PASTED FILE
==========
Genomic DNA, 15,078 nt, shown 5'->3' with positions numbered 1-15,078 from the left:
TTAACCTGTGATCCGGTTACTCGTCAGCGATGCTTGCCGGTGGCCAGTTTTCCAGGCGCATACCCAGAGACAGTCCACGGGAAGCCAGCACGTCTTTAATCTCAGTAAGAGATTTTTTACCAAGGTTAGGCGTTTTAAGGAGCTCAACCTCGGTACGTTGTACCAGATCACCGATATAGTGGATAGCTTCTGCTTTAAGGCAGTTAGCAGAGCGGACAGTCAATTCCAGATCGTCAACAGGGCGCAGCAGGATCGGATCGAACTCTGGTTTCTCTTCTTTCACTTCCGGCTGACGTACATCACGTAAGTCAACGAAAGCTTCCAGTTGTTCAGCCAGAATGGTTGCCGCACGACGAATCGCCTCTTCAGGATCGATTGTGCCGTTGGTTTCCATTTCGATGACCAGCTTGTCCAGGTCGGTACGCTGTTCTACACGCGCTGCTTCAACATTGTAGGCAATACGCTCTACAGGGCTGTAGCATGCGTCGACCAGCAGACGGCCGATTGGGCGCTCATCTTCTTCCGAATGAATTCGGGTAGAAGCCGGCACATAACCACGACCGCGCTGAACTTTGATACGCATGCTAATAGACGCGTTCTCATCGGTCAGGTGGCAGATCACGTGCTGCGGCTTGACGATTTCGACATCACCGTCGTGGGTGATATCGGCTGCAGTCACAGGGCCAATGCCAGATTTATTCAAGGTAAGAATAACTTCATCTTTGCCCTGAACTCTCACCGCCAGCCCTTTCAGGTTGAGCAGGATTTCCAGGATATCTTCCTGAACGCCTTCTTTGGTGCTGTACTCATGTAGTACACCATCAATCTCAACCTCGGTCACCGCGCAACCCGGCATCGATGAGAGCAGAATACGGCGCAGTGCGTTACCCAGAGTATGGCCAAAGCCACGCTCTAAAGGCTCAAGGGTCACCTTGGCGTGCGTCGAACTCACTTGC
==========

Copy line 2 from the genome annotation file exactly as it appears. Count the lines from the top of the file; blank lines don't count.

TTAACCTGTGATCCGGTTACTCGTCAGCGATGCTTGCCGGTGGCCAGTTTTCCAGGCGCATACCCAGAGACAGTCCACGGGAAGCCAGCACGTCTTTAATCTCAGTAAGAGATTTTTTACCAAGGTTAGGCGTTTTAAGGAGCTCAACCTCGGTACGTTGTACCAGATCACCGATATAGTGGATAGCTTCTGCTTTAAGGCAGTTAGCAGAGCGGACAGTCAATTCCAGATCGTCAACAGGGCGCAGCAGGATCGGATCGAACTCTGGTTTCTCTTCTTTCACTTCCGGCTGACGTACATCACGTAAGTCAACGAAAGCTTCCAGTTGTTCAGCCAGAATGGTTGCCGCACGACGAATCGCCTCTTCAGGATCGATTGTGCCGTTGGTTTCCATTTCGATGACCAGCTTGTCCAGGTCGGTACGCTGTTCTACACGCGCTGCTTCAACATTGTAGGCAATACGCTCTACAGGGCTGTAGCATGCGTCGACCAGCAGACGGCCGATTGGGCGCTCATCTTCTTCCGAATGAATTCGGGTAGAAGCCGGCACATAACCACGACCGCGCTGAACTTTGATACGCATGCTAATAGACGCGTTCTCATCGGTCAGGTGGCAGATCACGTGCTGCGGCTTGACGATTTCGACATCACCGTCGTGGGTGATATCGGCTGCAGTCACAGGGCCAATGCCAGATTTATTCAAGGTAAGAATAACTTCATCTTTGCCCTGAACTCTCACCGCCAGCCCTTTCAGGTTGAGCAGGATTTCCAGGATATCTTCCTGAACGCCTTCTTTGGTGCTGTACTCATGTAGTACACCATCAATCTCAACCTCGGTCACCGCGCAACCCGGCATCGATGAGAGCAGAATACGGCGCAGTGCGTTACCCAGAGTATGGCCAAAGCCACGCTCTAAAGGCTCAAGGGTCACCTTGGCGTGCGTCGAACTCACTTGC